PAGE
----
Block on Trump's Asylum Ban Upheld by Supreme Court
Challenge to Rent Control Ordinance
In Guggenheim v. City of Goleta, No. 06-56306, an action against the City of Santa Barbara claiming that its rent control ordinance was a taking of plaintiffs' property without compensation, and asserting numerous other claims, the court affirmed summary judgment for defendants where 1) leaving the ordinance in place impairs no investment-backed expectations of plaintiffs, but nullifying it would destroy the value these tenants thought they were buying; and 2) the ordinance protected owners of mobile homes from the leverage owners of the pads have, to collect a premium reflecting the cost of moving the mobile home on top of the market value of use of the land, which was a legitimate government purpose, related to but distinct from lowering housing prices for all renters.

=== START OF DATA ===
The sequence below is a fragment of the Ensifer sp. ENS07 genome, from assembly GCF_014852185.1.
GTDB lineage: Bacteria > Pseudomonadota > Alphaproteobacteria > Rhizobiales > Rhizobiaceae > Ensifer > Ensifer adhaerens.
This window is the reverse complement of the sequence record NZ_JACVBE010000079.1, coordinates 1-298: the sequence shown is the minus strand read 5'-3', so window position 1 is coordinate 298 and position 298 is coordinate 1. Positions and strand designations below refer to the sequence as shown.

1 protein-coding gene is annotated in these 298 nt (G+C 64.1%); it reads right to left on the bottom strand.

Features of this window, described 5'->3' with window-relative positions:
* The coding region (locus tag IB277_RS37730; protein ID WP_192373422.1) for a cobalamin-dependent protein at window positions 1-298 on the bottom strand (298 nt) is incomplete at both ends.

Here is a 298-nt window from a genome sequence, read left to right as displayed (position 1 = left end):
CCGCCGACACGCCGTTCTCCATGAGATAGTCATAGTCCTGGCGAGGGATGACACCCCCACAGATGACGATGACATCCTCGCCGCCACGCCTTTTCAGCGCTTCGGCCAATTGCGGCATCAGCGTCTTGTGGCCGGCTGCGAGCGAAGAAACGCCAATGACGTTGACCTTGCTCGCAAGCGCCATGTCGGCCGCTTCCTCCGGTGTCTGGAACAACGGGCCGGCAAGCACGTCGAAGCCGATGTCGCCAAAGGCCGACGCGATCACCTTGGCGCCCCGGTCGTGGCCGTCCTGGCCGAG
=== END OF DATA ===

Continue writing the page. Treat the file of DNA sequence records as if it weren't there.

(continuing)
As the court wrote: "In 1979, Santa Barbara County, California adopted a rent control ordinance for mobile homes. Mobile homes have the peculiar characteristic of separating ownership of homes that are, as a practical matter, affixed to the land, from the land itself. Because the owner of the mobile home cannot readily move it to get a lower rent, the owner of the land has the owner of the mobile home over a barrel."
Read the Ninth Circuit's Decision in Guggenheim v. City of Goleta, No. 06-56306
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